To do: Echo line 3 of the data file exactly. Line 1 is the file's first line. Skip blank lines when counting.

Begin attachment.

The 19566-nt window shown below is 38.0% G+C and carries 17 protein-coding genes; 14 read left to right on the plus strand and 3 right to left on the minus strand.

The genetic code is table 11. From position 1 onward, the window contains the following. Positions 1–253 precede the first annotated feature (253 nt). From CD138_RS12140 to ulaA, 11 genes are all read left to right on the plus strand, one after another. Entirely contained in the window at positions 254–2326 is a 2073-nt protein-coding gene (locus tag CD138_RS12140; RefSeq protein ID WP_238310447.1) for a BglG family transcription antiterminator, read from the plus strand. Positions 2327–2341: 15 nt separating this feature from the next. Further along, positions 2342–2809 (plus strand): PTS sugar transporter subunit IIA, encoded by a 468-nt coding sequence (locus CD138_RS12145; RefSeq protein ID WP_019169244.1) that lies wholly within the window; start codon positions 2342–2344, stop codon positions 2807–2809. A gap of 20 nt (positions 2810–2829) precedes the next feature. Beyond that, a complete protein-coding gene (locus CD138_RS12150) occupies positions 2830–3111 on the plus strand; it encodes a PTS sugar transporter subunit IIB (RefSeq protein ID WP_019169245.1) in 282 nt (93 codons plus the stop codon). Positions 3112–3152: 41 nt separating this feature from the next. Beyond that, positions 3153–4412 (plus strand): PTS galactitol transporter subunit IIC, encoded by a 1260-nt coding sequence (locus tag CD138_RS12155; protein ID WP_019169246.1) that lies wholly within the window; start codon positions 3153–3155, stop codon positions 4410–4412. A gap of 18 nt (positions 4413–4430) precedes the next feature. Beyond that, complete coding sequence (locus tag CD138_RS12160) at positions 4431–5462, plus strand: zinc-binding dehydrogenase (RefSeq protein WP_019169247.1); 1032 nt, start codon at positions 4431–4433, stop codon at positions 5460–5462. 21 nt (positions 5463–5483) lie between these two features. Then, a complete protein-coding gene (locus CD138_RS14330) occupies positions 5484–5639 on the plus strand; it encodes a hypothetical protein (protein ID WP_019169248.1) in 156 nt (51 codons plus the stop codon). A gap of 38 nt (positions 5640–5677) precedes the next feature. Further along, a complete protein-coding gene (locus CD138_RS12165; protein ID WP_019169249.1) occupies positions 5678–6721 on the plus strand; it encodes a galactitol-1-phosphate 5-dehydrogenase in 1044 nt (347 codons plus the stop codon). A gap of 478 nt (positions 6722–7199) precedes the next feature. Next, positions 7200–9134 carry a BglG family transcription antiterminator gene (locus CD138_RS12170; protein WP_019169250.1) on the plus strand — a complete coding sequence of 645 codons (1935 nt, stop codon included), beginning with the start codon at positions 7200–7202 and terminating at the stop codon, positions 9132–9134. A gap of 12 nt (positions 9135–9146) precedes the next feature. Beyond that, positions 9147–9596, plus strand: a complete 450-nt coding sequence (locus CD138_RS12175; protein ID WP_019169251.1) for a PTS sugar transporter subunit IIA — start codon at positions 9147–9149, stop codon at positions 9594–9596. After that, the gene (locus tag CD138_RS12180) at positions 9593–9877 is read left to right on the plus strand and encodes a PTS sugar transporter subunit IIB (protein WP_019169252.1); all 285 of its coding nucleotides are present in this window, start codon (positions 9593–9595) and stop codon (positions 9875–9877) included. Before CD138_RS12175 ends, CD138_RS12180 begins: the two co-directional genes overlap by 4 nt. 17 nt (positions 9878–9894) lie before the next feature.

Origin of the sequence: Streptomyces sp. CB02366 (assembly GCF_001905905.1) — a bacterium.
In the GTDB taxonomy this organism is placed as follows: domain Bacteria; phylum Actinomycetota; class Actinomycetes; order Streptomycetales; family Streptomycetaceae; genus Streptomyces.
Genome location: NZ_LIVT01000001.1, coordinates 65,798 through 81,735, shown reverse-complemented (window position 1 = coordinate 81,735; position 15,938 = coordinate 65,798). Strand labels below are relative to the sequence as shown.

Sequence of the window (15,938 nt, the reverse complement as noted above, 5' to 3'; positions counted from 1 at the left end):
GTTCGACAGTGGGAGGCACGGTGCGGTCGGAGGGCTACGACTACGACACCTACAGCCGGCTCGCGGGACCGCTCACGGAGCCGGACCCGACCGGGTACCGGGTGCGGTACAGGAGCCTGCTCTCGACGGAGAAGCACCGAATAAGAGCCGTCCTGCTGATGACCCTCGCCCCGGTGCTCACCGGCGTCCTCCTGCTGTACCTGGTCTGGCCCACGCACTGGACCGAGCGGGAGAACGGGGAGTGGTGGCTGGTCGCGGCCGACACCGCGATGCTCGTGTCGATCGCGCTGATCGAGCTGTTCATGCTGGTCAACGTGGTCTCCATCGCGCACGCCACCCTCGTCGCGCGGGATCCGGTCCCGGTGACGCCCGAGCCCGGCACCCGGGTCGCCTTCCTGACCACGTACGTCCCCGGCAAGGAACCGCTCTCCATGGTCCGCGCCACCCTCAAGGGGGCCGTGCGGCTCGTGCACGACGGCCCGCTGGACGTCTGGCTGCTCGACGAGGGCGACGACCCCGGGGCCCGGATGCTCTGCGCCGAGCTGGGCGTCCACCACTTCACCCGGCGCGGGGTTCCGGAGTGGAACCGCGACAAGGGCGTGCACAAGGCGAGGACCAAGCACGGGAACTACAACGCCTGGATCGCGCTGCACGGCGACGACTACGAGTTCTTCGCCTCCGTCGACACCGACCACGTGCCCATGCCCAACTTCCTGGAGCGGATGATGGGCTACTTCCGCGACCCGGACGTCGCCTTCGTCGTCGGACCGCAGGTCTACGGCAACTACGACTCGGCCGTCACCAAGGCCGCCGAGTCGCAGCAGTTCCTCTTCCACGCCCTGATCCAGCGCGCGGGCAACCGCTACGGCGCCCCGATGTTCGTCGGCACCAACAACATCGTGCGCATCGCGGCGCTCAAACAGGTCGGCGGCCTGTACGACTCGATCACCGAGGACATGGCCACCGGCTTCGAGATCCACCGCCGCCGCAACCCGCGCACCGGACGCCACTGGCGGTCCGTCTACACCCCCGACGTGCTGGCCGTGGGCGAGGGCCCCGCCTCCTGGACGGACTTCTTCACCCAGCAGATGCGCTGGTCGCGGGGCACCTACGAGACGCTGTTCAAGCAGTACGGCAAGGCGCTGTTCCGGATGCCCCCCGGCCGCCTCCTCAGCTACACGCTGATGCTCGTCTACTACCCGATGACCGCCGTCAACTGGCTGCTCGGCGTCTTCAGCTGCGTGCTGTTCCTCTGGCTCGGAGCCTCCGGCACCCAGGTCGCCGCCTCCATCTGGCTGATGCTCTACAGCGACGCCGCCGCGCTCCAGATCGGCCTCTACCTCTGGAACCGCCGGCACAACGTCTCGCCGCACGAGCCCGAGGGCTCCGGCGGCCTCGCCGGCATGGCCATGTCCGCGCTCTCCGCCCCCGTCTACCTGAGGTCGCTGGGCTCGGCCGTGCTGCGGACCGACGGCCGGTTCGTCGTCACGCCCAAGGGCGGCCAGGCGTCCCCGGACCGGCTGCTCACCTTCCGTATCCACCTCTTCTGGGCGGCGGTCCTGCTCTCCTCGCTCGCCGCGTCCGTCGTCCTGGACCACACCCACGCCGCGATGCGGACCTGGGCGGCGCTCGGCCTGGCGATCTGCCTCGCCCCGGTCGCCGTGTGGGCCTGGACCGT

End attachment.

Origin of the sequence: Streptomyces sp. CB02366 (assembly GCF_001905905.1) — a bacterium.